A Global Happiness Scale for Measuring Wellbeing: A Test of Immunity Against Hedonism
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Wellbeing is gaining acceptance as an indicator of social and economic progress by many governments and agencies. As such the scientific community is actively engaging in developing scales to gauge wellbeing at a community and national level. A common approach used comprises of asking subjects a single question on happiness. A major issue with single questions is the difficulty to establish reliability. Recognising this issue, researchers have developed an itemised Global Happiness Scale (GHS) comprising of four items. GHS is reported to have satisfactory reliability and convergent validity and the scale has been translated into a number of different languages. However to ensure GHS is measuring happiness at a global level, that is measuring eudaimonic happiness, it is necessary to ensure it is immune to hedonic happiness. GHS had not been previously subjected to a hedonic immunity test, which the current study addressed. This paper reports and discusses the reliability and hedonic immunity of GHS.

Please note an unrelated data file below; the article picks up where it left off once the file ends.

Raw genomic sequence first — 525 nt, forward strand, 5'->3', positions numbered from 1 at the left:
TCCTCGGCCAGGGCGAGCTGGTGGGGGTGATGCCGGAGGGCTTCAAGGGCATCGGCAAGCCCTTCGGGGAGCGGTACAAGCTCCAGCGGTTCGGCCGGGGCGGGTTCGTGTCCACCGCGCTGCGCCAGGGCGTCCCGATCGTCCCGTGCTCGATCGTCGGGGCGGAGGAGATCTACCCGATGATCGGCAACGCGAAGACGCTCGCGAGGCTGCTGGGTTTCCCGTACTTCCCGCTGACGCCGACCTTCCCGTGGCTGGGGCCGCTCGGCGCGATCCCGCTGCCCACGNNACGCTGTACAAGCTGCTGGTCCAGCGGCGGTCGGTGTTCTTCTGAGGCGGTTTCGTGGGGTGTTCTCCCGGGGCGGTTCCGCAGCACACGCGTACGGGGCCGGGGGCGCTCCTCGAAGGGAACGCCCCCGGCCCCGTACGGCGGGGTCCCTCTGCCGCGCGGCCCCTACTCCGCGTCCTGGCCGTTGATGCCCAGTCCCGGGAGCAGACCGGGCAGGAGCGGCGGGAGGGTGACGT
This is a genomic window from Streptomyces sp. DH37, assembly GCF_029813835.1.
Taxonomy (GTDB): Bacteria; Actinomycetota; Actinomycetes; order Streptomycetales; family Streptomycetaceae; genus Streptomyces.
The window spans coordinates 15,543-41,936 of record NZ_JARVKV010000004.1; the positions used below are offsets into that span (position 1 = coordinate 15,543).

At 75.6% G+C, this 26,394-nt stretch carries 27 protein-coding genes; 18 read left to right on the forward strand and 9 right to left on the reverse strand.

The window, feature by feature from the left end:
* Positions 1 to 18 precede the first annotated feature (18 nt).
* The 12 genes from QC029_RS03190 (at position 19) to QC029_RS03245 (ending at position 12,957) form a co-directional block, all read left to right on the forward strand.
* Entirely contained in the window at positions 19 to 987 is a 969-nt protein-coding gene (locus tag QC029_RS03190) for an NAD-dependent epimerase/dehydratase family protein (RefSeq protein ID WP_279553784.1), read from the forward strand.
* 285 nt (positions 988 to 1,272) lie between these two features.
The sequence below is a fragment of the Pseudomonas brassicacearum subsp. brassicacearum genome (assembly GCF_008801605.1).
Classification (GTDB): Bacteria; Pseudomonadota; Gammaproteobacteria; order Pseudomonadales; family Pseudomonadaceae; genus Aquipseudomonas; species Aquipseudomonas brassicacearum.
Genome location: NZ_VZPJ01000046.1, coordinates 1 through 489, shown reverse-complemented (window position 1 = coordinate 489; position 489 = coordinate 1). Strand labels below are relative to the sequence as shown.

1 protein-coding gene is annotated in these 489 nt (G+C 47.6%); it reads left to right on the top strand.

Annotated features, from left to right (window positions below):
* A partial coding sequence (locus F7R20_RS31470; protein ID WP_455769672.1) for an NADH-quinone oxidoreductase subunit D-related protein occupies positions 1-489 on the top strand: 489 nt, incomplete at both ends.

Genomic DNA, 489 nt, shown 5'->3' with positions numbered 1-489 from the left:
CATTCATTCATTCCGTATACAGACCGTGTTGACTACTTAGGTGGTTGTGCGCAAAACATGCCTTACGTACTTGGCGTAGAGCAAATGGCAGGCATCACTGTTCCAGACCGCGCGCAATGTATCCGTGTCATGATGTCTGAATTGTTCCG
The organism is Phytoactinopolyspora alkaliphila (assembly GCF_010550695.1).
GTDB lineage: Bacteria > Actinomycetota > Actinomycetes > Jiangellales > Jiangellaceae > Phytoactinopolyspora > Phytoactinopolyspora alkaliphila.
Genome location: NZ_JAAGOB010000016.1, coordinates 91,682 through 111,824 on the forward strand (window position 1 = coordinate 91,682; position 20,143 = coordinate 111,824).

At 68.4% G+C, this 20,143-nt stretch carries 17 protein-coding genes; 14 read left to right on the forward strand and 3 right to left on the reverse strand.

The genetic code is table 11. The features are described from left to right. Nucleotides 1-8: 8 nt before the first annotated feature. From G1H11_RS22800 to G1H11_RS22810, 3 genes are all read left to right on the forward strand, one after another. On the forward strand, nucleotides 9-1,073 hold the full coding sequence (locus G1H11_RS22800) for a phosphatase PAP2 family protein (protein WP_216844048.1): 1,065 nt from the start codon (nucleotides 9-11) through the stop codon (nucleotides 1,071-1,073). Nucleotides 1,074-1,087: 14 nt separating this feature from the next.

KeywordsWellbeing Happiness Global Happiness Scale Eudaimonic happiness Hedonic happiness Hedonism
The author wishes to acknowledge the support of Mr. Samuel Stadler and his team in 3Di (www.3di.co.nz), provided for the wellbeing research carried out in the Department of Marketing, University of Otago.
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